04 January 2021

Wayfaring stranger now in paperback (update)

The BIB editor writes:

On 18 Dec. 2020 John Lawless on Bluegrass Today welcomed the appearance in paperback of Wayfaring stranger: a musical journey in the American South, by the English writer Emma John, who in earlier life trained under a hard teacher to be a classical violinist. In the book, she goes to the USA to find bluegrass, meets innumerable bluegrass people, becomes a fiddler, and discovers that playing music can be enjoyable and transformative (all her national false modesty and self-deprecation vanishes in the process).

Thanks to the late Frank Robinson of Derry, I read this book in hardback in 2019. I enjoyed it immensely, and it should do as much for any bluegrass lover, just for the sheer number of familiar figures that appear. Emma John had instruction and/ or good advice from (among many more) Pete Wernick, Matt Glaser, Michael Cleveland, and the Kruger Brothers; met (among many more) Wayne Henderson, Tim O'Brien, Alison Brown, Bobby Osborne, Roland White, and Carl Jackson; and saw many others perform in different settings and places. Her impressions were overwhelmingly favourable.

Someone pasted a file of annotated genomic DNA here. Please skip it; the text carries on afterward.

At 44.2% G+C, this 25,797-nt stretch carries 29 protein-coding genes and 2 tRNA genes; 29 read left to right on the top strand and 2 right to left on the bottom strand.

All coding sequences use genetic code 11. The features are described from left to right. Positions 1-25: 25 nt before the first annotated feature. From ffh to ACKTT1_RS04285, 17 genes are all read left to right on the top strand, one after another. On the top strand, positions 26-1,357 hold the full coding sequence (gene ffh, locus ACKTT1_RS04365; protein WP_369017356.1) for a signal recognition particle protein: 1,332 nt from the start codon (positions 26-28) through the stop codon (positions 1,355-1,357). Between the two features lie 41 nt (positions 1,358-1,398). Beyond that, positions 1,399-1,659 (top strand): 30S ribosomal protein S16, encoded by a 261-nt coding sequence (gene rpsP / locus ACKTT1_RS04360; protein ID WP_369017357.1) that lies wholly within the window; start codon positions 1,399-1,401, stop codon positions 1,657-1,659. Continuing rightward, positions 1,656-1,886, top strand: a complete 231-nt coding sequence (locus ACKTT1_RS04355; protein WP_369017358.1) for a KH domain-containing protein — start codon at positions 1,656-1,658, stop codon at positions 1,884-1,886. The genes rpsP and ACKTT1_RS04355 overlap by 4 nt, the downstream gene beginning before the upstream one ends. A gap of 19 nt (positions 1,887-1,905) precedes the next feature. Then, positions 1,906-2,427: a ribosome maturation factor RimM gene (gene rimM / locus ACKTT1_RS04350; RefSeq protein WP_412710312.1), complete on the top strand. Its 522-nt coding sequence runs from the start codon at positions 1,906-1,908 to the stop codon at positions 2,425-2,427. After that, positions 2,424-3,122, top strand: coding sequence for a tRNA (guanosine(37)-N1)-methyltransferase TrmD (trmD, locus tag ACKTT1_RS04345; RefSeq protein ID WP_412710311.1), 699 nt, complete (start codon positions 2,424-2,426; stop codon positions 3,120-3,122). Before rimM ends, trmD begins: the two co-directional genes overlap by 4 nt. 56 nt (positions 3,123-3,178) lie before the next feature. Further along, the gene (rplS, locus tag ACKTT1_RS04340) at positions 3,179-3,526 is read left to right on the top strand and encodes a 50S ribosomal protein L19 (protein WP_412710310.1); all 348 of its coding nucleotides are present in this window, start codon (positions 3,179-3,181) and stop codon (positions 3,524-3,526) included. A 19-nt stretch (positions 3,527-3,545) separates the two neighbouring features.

The book is very often very funny, but not faultless; she had to pick up a lot of bluegrass history in a hurry, and (despite help from impeccable bluegrass scholars) a journalistic desire for a neat effect led her astray at times. Is it true that after breaking with Earl Scruggs, Lester Flatt 'faded from view'? Or that Scotty Stoneman only played hokum fiddle? Also (in view of John Lawless's phrase 'the traditional music community', this is a necessary warning) she claims to have been immune or averse to old-time music and flatfooting.

Nevertheless, the core of the book is the experience of playing bluegrass music, and I find her descriptions of that experience completely convincing and often deeply moving. Over ten years ago Frank lent me another book which purported to describe a search for the moving spirit of flamenco, and at the time I wondered what the bluegrass equivalent would be. As a Daily Telegraph reader, I hate to admit that a Guardian writer can get anything right, but all in all I think that in Wayfaring stranger Emma John has nailed it. The book can be ordered from her website, from the Guardian online bookshop, and from other usual channels.

Update 26 Jan.: Henry Carrigan's favourable review of the book appeared on No Depression on 21 Jan.



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